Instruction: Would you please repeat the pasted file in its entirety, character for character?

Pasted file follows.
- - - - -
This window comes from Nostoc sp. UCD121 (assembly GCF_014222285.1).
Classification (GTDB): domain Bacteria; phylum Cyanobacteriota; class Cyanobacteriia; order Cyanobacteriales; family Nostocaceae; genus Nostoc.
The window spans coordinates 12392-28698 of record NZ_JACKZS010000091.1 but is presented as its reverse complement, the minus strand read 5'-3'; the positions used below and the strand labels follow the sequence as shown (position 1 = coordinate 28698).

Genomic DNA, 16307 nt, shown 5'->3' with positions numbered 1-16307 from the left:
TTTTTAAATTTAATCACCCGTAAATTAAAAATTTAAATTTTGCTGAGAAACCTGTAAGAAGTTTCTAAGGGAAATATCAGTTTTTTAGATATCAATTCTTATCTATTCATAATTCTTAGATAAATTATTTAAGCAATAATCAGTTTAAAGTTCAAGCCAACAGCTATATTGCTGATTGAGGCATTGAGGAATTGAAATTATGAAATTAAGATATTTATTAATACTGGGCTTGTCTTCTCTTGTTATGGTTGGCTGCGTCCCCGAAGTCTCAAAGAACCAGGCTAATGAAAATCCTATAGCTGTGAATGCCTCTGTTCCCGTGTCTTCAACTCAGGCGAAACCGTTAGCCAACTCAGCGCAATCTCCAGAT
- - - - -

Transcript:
This window comes from Nostoc sp. UCD121 (assembly GCF_014222285.1).
Classification (GTDB): domain Bacteria; phylum Cyanobacteriota; class Cyanobacteriia; order Cyanobacteriales; family Nostocaceae; genus Nostoc.
The window spans coordinates 12392-28698 of record NZ_JACKZS010000091.1 but is presented as its reverse complement, the minus strand read 5'-3'; the positions used below and the strand labels follow the sequence as shown (position 1 = coordinate 28698).

Genomic DNA, 16307 nt, shown 5'->3' with positions numbered 1-16307 from the left:
TTTTTAAATTTAATCACCCGTAAATTAAAAATTTAAATTTTGCTGAGAAACCTGTAAGAAGTTTCTAAGGGAAATATCAGTTTTTTAGATATCAATTCTTATCTATTCATAATTCTTAGATAAATTATTTAAGCAATAATCAGTTTAAAGTTCAAGCCAACAGCTATATTGCTGATTGAGGCATTGAGGAATTGAAATTATGAAATTAAGATATTTATTAATACTGGGCTTGTCTTCTCTTGTTATGGTTGGCTGCGTCCCCGAAGTCTCAAAGAACCAGGCTAATGAAAATCCTATAGCTGTGAATGCCTCTGTTCCCGTGTCTTCAACTCAGGCGAAACCGTTAGCCAACTCAGCGCAATCTCCAGAT